January 14th, 2011
So, it’s really interesting that Dickenson included alternate words in her poems, unable or unwilling to decide. She offers alternate readings and understandings about her poems by doing so. With “My Life Had Stood a Loaded Gun,” she cannot choose between the “art to kill” or the “power to kill,” questioning her ability to have agency and never answering the question. She also ends so many lines with the dash, even ending this poem itself with a dash, as if everything is hanging, waiting for resolution that never comes. The ambiguity itself adds to the poem and perhaps what Dickenson was thinking when she wrote it–as much as I hate psychoanalytical readings, I’m guessing Dickenson didn’t like to make decisions. Her poems are a window into her own thought processes. Perhaps this could even help explain why she had such strong social anxiety.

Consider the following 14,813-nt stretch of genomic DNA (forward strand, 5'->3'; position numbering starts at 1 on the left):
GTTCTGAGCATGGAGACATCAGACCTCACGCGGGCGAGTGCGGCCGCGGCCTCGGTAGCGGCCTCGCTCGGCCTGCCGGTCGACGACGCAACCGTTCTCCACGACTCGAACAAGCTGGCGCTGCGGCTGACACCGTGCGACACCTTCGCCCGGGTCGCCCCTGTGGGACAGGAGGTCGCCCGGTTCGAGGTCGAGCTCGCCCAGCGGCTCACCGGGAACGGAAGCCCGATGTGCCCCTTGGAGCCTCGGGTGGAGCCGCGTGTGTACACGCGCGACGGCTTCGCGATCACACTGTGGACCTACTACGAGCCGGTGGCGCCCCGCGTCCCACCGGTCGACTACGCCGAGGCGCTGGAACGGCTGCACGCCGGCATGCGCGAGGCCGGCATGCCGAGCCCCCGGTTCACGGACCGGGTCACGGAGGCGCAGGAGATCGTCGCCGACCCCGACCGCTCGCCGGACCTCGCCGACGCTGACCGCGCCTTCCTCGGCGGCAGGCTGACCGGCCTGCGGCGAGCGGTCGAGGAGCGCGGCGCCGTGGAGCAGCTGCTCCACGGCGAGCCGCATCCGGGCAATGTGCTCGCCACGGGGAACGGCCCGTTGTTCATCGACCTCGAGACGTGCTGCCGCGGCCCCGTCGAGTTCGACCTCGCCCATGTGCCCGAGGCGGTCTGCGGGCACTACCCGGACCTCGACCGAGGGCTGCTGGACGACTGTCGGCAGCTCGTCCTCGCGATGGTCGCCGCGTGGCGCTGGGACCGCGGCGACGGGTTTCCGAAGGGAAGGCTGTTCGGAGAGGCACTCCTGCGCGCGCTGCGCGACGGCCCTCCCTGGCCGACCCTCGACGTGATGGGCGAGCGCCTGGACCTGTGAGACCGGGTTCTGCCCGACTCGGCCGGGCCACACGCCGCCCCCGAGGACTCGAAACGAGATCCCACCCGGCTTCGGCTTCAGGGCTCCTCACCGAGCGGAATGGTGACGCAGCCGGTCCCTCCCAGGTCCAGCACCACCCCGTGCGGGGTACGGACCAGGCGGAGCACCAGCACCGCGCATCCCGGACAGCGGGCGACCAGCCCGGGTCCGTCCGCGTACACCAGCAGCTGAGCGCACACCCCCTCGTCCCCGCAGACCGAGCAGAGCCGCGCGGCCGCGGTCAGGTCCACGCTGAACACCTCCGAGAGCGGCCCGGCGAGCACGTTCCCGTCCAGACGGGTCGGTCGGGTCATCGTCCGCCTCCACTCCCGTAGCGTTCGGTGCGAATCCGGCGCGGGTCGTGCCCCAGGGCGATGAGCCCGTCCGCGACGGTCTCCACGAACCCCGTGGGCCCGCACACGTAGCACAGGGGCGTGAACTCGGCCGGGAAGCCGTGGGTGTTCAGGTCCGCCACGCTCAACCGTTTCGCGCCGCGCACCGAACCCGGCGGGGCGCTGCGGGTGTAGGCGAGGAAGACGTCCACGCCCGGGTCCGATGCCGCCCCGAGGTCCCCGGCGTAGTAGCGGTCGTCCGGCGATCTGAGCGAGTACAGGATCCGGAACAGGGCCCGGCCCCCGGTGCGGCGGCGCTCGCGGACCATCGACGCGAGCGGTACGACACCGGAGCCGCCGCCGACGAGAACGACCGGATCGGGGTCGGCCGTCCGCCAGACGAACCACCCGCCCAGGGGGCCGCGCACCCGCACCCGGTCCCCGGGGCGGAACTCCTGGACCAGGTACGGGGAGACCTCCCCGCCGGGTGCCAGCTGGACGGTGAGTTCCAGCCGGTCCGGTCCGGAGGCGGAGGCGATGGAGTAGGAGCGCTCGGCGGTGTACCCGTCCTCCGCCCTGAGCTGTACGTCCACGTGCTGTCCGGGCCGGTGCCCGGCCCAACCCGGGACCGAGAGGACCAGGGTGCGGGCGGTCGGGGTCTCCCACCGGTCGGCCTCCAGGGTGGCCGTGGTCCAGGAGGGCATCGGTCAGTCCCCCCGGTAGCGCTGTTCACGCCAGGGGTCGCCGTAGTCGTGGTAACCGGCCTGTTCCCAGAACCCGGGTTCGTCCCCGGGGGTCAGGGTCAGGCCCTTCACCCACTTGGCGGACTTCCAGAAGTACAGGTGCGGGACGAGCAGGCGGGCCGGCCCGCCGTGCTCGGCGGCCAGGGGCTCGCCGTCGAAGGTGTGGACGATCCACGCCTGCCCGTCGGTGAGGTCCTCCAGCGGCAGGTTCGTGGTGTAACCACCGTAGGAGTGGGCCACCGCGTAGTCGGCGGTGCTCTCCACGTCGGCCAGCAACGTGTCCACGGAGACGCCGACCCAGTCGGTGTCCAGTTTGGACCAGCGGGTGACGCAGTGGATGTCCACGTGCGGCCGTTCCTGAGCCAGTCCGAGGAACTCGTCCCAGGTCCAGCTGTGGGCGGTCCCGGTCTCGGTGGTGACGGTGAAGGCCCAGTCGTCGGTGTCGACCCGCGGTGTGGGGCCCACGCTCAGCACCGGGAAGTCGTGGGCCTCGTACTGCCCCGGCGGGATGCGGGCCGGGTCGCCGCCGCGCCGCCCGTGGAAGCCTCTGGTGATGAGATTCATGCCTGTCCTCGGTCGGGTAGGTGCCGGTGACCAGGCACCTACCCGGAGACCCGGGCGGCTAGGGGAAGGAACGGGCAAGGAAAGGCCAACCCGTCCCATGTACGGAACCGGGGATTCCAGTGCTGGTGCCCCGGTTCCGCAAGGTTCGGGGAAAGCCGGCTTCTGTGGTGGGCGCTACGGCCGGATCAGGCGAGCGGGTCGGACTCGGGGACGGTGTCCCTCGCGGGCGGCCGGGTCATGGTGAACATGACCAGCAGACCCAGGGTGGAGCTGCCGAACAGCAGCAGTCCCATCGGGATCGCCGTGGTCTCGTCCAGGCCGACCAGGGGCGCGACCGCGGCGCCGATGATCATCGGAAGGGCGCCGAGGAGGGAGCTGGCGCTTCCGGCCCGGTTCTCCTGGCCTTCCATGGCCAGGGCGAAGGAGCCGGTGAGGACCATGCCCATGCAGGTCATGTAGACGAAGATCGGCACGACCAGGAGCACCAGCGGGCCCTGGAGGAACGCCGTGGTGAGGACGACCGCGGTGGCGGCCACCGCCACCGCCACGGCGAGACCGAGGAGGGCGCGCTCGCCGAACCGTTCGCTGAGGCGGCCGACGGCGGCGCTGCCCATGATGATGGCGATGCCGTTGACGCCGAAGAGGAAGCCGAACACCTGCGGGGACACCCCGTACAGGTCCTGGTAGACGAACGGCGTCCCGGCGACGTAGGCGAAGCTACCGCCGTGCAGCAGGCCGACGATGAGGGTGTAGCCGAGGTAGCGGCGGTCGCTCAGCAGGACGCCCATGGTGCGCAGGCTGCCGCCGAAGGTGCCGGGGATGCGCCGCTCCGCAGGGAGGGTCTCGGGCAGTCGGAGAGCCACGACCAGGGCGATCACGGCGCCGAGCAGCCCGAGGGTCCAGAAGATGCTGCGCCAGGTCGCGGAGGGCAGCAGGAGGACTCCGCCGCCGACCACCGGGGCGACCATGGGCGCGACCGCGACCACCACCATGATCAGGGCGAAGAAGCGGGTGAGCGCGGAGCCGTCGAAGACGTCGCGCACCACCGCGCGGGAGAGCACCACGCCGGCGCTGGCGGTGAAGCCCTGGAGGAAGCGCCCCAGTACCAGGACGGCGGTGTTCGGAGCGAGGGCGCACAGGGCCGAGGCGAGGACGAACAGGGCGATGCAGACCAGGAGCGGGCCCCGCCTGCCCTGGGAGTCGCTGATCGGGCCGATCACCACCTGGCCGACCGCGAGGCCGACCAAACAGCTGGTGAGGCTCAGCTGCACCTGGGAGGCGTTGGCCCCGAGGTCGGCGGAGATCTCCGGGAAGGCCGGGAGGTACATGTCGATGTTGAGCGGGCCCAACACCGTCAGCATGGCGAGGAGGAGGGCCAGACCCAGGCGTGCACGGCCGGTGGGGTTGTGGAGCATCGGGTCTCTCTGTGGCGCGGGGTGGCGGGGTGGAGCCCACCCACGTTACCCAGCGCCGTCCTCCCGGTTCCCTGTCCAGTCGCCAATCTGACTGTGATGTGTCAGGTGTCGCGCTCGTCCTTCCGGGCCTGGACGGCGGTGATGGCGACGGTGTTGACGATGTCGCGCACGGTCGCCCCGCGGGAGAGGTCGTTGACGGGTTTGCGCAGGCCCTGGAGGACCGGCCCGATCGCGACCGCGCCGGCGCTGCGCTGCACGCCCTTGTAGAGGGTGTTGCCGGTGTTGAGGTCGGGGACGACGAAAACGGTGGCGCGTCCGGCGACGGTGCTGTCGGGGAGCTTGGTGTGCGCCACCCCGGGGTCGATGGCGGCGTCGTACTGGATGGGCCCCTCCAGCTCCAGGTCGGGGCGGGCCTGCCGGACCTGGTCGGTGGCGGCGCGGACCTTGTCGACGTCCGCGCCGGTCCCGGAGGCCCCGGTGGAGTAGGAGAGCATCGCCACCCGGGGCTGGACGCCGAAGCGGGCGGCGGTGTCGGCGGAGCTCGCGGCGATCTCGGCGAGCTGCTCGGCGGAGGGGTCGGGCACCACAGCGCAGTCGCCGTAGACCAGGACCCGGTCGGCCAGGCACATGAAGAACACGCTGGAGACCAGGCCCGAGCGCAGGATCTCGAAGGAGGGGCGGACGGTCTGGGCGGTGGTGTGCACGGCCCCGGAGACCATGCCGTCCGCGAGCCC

On another note, I was telling my mom about ED and how she was a recluse, but continued to connect with some people (Mom liked the factoid about putting baked goods out her window for the children in the neighborhood). My mom (55 years old) theorized that Dickenson’s seclusion was due to hormones and that the era’s lack of explanation & therapy for the anxieties that overwhelm aging women was too much for the poet to handle, so she just stopped dealing with the world. I’m not sure if this is true, but I don’t think she was as crazy as some say.